Anatoly Scharansky, the Soviet Union's most famous political prisoner, hand weaves potato sacks in his cell and suffers frequent headaches, an inmate just freed from the same jail said today.

"The normal is eight sacks a day, but he only makes a few, perhaps because he is not used to working with his hands," said Hillel Butman, who was released last week and surfaced in Moscow to describe prison life.

Scharansky, who was sentenced last July to 13 years for treason, is in Chistopol Prison in the Tartar Republic about 500 miles east of Moscow, Butman said, and despite the headaches he is "very joyous and rather optimistic."

"When a man has hope, he hopes, he waits, and he lives," Butman said in a conversation here describing Scharansky's life in the infamous Soviet prison system where political prisoners and common criminals cooperate to survive the harsh regime.

Butman's tale is the first direct account to reach Western correspondents of how Scharansky copes with prison existence. A major figure in the Jewish emigration and dissident movement, his trial last summer led to a chill in Soviet-American relations and brought a world-wide outcry from human rights supporters.

Butman and four other Jewish activists, imprisoned in 1970 for their part in an attempt to flee the country by hijacking a plane from Leningrad, were ordered released last week by Soviet President Leonid Brezhnev. They had 14 months of their 10-year sentences still to serve, but received exit visas in what is seen here as a gesture toward the United States on the eve of a new strategic arms agreement.

Butman, 45, said he was incarcerated in cell number 61 on the second floor of Block 1 at Vladimir Prison near Moscow and Scharansky was on the third floor several cells over until they and other political prisoners were moved by prison train to Chistopol last Oct. 5.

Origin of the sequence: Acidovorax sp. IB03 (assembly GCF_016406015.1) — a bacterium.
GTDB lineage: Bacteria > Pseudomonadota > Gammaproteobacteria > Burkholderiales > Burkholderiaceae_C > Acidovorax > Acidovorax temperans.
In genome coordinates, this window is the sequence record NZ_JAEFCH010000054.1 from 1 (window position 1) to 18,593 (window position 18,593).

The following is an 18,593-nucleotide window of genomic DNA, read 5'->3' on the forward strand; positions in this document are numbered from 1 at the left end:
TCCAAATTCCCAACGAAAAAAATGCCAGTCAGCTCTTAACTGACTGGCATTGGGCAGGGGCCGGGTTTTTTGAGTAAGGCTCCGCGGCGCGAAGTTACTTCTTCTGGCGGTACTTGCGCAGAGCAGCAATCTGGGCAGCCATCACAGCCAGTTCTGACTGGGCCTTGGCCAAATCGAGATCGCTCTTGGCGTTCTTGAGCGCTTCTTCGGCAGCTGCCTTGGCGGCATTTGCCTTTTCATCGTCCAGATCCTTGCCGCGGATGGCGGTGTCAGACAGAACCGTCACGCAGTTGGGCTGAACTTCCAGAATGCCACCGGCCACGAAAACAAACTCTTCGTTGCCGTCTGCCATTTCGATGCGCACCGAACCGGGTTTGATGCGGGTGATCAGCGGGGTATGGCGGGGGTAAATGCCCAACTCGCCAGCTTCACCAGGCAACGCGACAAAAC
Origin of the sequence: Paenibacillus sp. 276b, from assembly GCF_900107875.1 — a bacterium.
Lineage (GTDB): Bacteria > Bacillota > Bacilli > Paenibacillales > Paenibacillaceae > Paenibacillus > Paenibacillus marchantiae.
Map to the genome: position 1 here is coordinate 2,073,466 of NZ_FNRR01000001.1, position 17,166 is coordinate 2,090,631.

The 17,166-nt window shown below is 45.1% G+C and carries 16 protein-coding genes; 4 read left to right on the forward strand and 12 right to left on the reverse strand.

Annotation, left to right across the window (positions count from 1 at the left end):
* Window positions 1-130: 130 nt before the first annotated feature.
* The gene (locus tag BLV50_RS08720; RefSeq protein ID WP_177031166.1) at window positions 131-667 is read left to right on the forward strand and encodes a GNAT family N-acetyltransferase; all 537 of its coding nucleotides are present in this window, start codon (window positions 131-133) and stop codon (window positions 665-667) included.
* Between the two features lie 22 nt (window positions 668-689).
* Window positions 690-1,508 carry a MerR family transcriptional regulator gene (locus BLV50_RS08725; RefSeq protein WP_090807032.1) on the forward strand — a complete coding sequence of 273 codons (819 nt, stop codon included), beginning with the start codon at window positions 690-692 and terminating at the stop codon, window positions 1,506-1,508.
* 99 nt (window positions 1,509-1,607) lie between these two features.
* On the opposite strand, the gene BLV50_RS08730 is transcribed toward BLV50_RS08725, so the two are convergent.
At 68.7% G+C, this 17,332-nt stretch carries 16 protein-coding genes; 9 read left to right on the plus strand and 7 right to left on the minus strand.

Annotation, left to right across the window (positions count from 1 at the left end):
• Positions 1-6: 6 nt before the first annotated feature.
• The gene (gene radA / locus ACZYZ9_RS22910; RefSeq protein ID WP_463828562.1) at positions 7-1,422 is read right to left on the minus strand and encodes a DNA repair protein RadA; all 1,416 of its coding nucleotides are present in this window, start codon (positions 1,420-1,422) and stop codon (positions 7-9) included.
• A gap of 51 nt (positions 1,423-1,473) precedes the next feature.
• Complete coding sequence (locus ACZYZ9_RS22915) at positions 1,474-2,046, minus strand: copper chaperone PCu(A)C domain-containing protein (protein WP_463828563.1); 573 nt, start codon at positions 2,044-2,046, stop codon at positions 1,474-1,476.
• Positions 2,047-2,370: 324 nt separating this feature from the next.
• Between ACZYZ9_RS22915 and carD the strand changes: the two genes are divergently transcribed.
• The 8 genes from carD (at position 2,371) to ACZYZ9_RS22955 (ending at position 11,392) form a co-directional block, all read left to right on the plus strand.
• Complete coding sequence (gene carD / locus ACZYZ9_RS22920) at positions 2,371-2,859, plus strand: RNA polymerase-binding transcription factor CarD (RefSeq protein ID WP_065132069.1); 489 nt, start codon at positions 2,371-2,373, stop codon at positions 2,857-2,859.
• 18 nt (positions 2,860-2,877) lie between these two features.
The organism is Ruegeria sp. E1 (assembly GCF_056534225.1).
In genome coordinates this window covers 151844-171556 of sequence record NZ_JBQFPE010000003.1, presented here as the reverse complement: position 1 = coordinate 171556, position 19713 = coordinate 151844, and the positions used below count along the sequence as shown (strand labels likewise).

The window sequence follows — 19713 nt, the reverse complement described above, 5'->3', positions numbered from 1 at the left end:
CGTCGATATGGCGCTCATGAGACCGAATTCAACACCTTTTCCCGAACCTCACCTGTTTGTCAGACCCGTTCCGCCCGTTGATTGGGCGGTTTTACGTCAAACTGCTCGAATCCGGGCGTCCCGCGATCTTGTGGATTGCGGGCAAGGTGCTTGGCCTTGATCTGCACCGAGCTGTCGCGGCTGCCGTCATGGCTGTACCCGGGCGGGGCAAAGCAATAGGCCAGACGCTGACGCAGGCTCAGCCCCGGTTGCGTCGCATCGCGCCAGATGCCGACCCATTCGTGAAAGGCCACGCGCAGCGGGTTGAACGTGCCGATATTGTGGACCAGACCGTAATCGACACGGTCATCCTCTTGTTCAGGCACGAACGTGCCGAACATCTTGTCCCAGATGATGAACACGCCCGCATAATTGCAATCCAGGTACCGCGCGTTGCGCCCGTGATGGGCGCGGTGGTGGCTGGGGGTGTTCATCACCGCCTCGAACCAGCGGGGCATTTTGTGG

He said the cars looked normal from outside, with windows painted to hide strong interior bars over them.

"As usual," he said, "outside everything is all right and inside everything is all wrong."

In late February, he said, Scharansky was sent to 15 days' solitary confinement after prison guards caught him sending messages to other political prisoners. He also was deprived of one of two scheduled meetings with his parents this year.

Scharansky's present cellmate is Viktoras Pyatkus, a Lithuanian Catholic historian and activist who was sentenced the same week as Scharansky to a maximum of 15 years' prison and exile on charges of anti-Soviet agitation.

Butman said the communications network at Chistopol first centered on the communal washroom. Prisoners took soap, softened it and buried messages inside, then stuck the gluey mass to the backs of washbasins and tables. When this was discovered, he said they began stripping small magnets from cupboard latches and using these to fasten messages to table legs and other metal objects.

Finding themselves at one point locked into adjoining cells at Chistopol, Butman said he and Scharansky resorted to a communication system long used by Soviet convicts: the toilet. Each bailed water out of the fixtures and waiting until the commotion of a changing of the guards covered them, they shouted into the toilets and their voices carried through the common waste pipe into each other's cells.